New Poll: Trump Leads Post-Debate; Fiorina, Rubio, Carson, and Cruz Rise

Echelon Insights
Aug 12, 2015 · 4 min read

Before last week’s Fox News debate, we polled 860 likely Republican primary voters using Google Consumer Surveys. Today, we’re releasing our post-debate survey. At the top, the race remains basically unchanged. Donald Trump is in the #1 spot, taking 29% support. But there’s been significant movement elsewhere in the top tier.

Compared to our pre-debate survey, Trump drops 3 points. Gaining in support are Carly Fiorina (+6), Marco Rubio (+4), Ben Carson (+3), and Ted Cruz (+2). Scott Walker and Jeb Bush dropped 5 points and 4 points respectively, while other candidates come in within a percentage point of their previous showing.

How much of this movement was attributable to the debate itself? We asked respondents whether they had watched the debate (55% said they had) or watched coverage (20% said they had), or had not watched at all (25%). We then broke down responses on the ballot test by these levels of viewership. Here’s what we found:

Amongst the candidates who posted gains in our post-debate survey, Rubio, Fiorina, and Cruz polled higher among debate viewers than non-viewers, while results on this score were mixed for Ben Carson. In Fiorina’s case, the difference was stark: she ties for 2nd at 12% amongst debate viewers, while taking 4% amongst non-viewers. It now seems clear that her exclusion from the main debate stage was fortuitous, giving her a chance to stand out in the 5 p.m. debate. If these trends continue, she’s likely to make the main stage in the September 26th CNN debate.

We also took a look at support for candidates by ideology. In the survey, participants were asked to rate themselves, from very liberal to very conservative, on both social and economic issues. Those who rated themselves conservative or very conservative on both sets of issues were classified as Traditional Conservatives (47% of respondents), while those who rated themselves from slightly conservative to liberal on both social and economic issues were grouped as Centrists (32% of respondents). People who were conservative or very conservative on economic issues but no more than slightly conservative on social issues were grouped as Libertarians (17% of respondents). A further 5% were conservative or very conservative on social issues, and no more than slightly conservative on economic issues; this group was too small to allow for meaningful analysis.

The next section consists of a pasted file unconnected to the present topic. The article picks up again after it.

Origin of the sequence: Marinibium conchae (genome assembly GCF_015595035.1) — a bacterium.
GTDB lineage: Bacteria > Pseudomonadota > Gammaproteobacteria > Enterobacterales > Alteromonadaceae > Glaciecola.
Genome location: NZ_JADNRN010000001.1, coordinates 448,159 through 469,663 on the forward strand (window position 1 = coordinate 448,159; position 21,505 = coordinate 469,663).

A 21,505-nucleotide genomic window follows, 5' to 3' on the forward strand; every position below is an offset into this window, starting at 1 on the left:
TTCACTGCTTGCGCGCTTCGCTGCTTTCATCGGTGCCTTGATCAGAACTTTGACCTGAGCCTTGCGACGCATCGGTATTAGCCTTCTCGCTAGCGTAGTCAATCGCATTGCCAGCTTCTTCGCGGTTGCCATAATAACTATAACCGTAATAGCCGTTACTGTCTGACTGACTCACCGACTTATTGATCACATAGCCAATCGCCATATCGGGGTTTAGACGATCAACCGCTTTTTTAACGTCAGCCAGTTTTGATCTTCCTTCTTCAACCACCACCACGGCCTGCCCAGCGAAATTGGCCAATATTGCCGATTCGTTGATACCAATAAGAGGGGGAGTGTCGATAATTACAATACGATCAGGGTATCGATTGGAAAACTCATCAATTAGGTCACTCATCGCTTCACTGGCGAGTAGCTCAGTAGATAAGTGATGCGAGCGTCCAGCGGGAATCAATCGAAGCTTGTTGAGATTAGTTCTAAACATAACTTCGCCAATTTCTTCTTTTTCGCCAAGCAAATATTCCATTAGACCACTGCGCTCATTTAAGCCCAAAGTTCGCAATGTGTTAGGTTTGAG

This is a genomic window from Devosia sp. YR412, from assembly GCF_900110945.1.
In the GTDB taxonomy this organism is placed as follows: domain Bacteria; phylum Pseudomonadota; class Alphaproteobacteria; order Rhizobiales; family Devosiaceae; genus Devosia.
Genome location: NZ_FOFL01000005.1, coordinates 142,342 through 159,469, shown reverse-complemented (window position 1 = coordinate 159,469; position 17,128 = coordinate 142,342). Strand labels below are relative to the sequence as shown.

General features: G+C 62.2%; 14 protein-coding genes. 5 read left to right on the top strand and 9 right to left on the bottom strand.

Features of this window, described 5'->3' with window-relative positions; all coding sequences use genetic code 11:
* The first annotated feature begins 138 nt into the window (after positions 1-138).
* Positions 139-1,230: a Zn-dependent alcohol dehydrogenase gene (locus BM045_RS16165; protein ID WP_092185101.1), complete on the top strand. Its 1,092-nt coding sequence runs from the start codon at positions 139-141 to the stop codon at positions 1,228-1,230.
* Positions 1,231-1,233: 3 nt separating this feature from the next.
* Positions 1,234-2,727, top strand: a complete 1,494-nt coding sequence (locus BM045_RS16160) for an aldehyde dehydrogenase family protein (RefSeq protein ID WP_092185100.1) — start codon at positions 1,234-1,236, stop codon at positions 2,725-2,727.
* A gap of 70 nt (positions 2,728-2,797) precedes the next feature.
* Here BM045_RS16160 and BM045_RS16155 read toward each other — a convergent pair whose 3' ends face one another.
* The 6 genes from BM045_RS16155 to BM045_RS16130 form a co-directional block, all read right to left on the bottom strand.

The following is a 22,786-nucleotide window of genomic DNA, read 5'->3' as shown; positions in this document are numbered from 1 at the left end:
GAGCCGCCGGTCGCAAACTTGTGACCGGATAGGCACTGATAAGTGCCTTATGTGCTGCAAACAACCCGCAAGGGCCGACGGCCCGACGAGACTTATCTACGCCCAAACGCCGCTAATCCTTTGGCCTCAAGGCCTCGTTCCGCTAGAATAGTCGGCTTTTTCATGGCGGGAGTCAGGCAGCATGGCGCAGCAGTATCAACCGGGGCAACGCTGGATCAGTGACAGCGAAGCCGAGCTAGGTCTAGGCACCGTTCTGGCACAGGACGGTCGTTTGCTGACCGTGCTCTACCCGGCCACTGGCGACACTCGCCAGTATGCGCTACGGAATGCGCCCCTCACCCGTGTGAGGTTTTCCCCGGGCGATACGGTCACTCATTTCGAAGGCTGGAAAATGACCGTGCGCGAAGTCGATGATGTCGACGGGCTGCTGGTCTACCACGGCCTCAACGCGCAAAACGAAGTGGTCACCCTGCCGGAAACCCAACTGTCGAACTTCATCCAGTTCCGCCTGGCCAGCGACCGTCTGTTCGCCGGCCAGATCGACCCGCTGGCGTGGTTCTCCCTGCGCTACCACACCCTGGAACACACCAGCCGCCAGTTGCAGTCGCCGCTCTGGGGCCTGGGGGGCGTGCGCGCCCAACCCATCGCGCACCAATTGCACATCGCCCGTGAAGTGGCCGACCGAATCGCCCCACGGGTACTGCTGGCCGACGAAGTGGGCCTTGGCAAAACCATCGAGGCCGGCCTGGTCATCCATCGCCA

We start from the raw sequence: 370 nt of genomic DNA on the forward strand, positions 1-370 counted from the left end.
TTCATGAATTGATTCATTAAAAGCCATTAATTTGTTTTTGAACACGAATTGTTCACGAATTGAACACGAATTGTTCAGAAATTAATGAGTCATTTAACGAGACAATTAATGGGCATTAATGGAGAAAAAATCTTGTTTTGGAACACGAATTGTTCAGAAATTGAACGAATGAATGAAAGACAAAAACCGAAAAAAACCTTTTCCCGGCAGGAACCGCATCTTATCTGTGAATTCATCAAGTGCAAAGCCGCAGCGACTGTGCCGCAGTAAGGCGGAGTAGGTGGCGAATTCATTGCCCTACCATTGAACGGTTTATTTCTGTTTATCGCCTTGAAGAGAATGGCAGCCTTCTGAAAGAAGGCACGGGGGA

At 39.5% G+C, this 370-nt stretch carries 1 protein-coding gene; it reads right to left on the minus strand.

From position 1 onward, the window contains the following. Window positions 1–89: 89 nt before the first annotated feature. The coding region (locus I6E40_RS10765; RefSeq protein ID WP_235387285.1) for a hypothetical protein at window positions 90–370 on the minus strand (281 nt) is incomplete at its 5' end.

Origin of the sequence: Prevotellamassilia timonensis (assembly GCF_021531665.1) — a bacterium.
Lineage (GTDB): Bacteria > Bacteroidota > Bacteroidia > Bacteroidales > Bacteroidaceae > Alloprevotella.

Post-debate, Trump leads across the three main groups, but the configuration of candidates beneath him changes by group. Amongst Traditional Conservatives, Ted Cruz runs second (at 13%), followed by Ben Carson and Carly Fiorina at 11%. Among Centrists, Jeb Bush runs second at 12%, with no other candidate breaking double digits. Amongst Libertarians, Bush and Rubio are tied for second place at 11%. Rand Paul runs behind in this group, at 7%.

We also updated the scatterplot we used in our first survey to plot the ideology of supporters of various candidates. Ted Cruz is the major candidate with the most socially and fiscally conservative supporters, while Chris Christie’s supporters are now left-of-center on social issues.

Another important way at looking at the race at this early stage is by asking people who they think is likely to win the nomination. Here too, Donald Trump comes out on top, at 29%, but it’s a closer race between him and Jeb Bush, at 20%. Coming in third is Marco Rubio; 9% of respondents believe he will win the GOP nomination.

We see a clear ideological divide in assessments of Bush’s chances, and to some extent Trump’s. Traditional Conservatives are more than twice as likely to name Trump as the likely winner over any other candidate. Centrists are slightly more likely to believe Trump rather than Bush will win the nomination (29% to 25%), and Libertarians are most likely to name Bush the likely winner, at 30%, to 23% for Trump.

How confident are the candidates’ own supporters in their likelihood to win? It turns out that Trump and Bush supporters are much more confident than supporters of the rest of the field; fully 74% and 72% of their supporters respectively believe their candidate will be the nominee.

Supporter confidence levels can be grouped into three tiers, a top tier with Trump and Bush at confidence levels of 70%; a second tier with Ted Cruz, Scott Walker, John Kasich, and Marco Rubio, whose supporters are around 45% confident in their likelihood to win the nomination; in the third tier are candidates whose supporters are less than 40% confident in their candidate’s eventual likelihood of winning, ranging from Chris Christie at 35% to Rand Paul at 21%.

Echelon Indicators

Data, trends, and analysis from the team at Echelon Insights

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Echelon Indicators

Data, trends, and analysis from the team at Echelon Insights